Political troubles continue. The Deputy Industry Minister was assassinated over the weekend and the small Libyan Christian community fears it will soon be subjected to Islamic law. This situation is not going anywhere and the likelihood of Libya’s oil exports reaching the pre-uprising level of 1.6 million b/d in the foreseeable future is low.
Sudan: Government forces have captured Bentiu, the key oil production town in South Sudan, but the government says the rebels badly damaged oil facilities before they left. Given that the city was ransacked and the population has fled, this victory may not mean much as rebel forces simply withdrew outside the city. The rebels say they still control the oil producing infrastructure and that the government does not have the forces to defeat them militarily. The press is estimating that more than 10,000 have been killed in the tribal violence and some 250,000 driven from their homes. Heavy fighting is taking place between government forces and the rebels in Bor while peace talks continue in Addis Ababa.  
Uganda has sent a large military force to South Sudan, allegedly to evacuate its citizens, but most believe it is there to help the government defeat the rebels. Uganda has many economic ties with the oil rich state that it does not want to lose. As many as 100,000 refugees from South Sudan may have fled to
Beijing has the most to lose from the current fighting as China has invested more than $20 billion in Sudan’s oil fields, pledged an additional $11 billion when South Sudan was formed, and imported 14 million barrels of crude in the first 10 months of 2013. In 2012 the combined production of Sudan and South Sudan was roughly 320,000 b/d with 70 percent or 225,000 b/d coming from the area now part of South Sudan. Recent reports say that this is now down about 25,000 b/d to 200,000 due to the fighting. Given the level of the ongoing fighting and the reported damage to oil facilities this sounds low. 
3.  China
With 1.3 billion people busy growing their economy at 7.5 percent a year, something is always happening in China relevant to the peaking of world oil production. Last week Beijing announced that China’s oil imports in December reached 6.3 million b/d which is up 13 percent from December 2012. In September, China became the world’s top oil importer which is raising concerns in Beijing about its vulnerability to foreign oil exports drying up due to political turmoil or increased domestic consumption by producing countries. To counter this possibility, last week Beijing announced a program to double oil and gas production by 2030.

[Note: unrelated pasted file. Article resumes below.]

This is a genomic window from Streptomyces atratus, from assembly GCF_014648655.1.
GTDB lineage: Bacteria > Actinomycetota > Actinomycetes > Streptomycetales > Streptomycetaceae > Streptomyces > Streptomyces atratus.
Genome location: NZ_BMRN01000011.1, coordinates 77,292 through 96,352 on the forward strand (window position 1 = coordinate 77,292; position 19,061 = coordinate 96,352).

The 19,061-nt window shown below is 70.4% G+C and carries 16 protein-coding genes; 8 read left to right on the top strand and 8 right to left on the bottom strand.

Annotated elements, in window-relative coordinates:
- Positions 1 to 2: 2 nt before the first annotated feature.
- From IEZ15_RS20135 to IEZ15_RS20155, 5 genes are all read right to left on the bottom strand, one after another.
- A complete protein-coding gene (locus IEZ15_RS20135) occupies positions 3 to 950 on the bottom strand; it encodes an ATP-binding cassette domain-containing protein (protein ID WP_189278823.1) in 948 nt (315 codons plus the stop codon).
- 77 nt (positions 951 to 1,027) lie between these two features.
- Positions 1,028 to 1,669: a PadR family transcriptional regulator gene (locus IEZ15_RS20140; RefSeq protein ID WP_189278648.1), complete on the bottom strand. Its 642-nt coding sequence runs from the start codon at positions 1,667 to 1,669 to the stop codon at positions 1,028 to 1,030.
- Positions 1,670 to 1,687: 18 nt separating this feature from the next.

Car and truck sales in China were over 22 million vehicles in 2013. At this pace the country will have the largest vehicle fleet in the world and the biggest demand for gasoline by the end of the decade. To fuel the 17 million new cars, China is preparing to produce more gasoline and less diesel fuel and recently opened two large new refineries which is part of the reason for the jump in crude imports. The downside is that surging vehicle sales is rapidly increasing air pollution in urban areas. Despite various schemes to limit new vehicle registrations in the major cities, the vehicle fleet continues to grow. Most of the recent air-pollution control measures are directed at limiting coal burning in urban regions. Obviously the increase in automobile use is taking a big bite out of efforts to limit coal burning. This destructive cycle has got to stop somewhere for as a civilization, China is choking on its own fumes. There are already projections that new car sales will be lower next year; even these will be at growth rates which will add to the pollution.
China’s exports in December slowed to a growth rate of only 4.3 percent, but forecasts of a better 2014 continue. In late December, the cabinet announced that the growth rate for 2013 is expected to be only 7.6 percent which is the lowest since 1999.
4. Quote of the Week

            -- Wagner Freire, a geologist, who worked for 35 years at Petrobras.
5. The Briefs